Here’s a final story: Jennifer Cordery is from Uruguay. She lived on Swanton Road in the woods with a creek nearby. She’s an artist, and the fire consumed everything—her paintings and drawings, all of her art supplies. She’d returned to the land a few times after the fire with her 5-year-old grandson, Rolo, whom she takes care of during the week. “He was excited to be a little archeologist and found things,” she said.
Salvaged from the ashes, Jennifer brought into the museum her flute and two bombias, “the things you use in Uruguay to drink maté.” One was hers, and one was Rolo’s.
“And this is an old truck of mine that we found in Swanton at Tata’s broken down house…” Rolo interjected as he showed us a large, charred metal toy.
When we asked Jennifer how she explained things to Rolo after the fire, she said, “I just told him, ‘you know, Swanton is burnt.’ The first thing he said to me was, ‘You know something that can’t burn? It’s the stories you told me.’ He said ‘and that can never burn.’”
PS: Here is an email we received from Jennifer after the CZU story aired on KQED’s California Report Magazine:
Hi Nikki, One of your listeners reached out to me after hearing about the fire- a very nice woman from San Leandro, an ex UCSC art student. She offered me a bunch of art materials she never used, as her life took a different path unrelated to art. Yesterday, she came to my house and brought me many things! She asked me to tell you that she is a huge, longtime fan of the Kitchen Sisters.
Thank you again for the show and the program about the fire. I took Rolo to the museum to see the show. He loved seeing his big photo! Lots of love to you. Jennifer
A year after the fires, is the community recovering, and has the project played a role in that recovery?
Yes. The project has resonated. The Museum of Art and History has opened an exhibition called Out of the Ashes which will be up for the next year featuring Shmuel Thaler’s photos and the audio and video we produced. The show has been very well attended and received. And we have received many responses from the people who participated in the project and others who lost their homes talking about how therapeutic it has been to talk about what happened as they work through the trauma of losing their homes.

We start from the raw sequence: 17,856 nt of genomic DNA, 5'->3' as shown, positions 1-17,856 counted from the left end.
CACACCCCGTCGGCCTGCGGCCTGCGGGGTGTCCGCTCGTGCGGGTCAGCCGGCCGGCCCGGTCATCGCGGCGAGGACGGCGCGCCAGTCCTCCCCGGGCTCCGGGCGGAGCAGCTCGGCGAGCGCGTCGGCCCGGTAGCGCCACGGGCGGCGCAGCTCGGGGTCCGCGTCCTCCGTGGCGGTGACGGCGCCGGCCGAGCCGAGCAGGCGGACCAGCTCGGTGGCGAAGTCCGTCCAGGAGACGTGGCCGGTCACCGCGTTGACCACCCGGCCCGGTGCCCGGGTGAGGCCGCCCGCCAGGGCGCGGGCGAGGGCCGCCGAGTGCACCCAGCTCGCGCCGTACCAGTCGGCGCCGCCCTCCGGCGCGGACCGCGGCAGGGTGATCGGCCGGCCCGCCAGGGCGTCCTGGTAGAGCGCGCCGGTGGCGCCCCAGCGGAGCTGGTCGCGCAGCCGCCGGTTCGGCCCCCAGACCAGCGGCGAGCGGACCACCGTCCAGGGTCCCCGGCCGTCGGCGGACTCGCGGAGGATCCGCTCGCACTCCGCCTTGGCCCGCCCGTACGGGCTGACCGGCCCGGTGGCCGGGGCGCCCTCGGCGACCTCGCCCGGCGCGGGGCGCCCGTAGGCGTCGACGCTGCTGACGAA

We also did a zoom presentation where many participants met and shared their experiences and resources with one another.
And we are still at it, gathering interviews, photographs and giving presentations about the project. The Bonny Doon Fire Safe Council, a volunteer community group, has just invited us to present the project to their members, many of whom feel the fire’s story and the response to the fire have not been fully documented and investigated by official agencies. We hope to gather interviews for the historical record from this community, where many stayed to fight the fire and save their homes and neighborhoods.
Lastly, the Kitchen Sisters and California Humanities go way back. Can you tell us the story of how you first got to know us, back when we were still the California Council for the Humanities?
In our hearts, you will always be the California Council for the Humanities —that incredible organization that in 1980 gave us our first grant to produce Every Wrinkle Tells a Story, a series of oral radio histories documenting the Tri-County area —Santa Cruz, Monterey, and San Benito Counties. It was a one-to-one matching $24,000 grant, as we remember. We still laugh about that fundraising adventure—five, ten dollars at a time. But it worked and really got us out there in the community talking about the importance of documenting peoples’ stories. So thank you, California Humanities, a.k.a. CCH!
To learn more and listen to the podcast, visit the Kitchen Sisters’ website.
WHAT FIRE REVEALS was supported by California Humanities through the California Documentary Project grant program.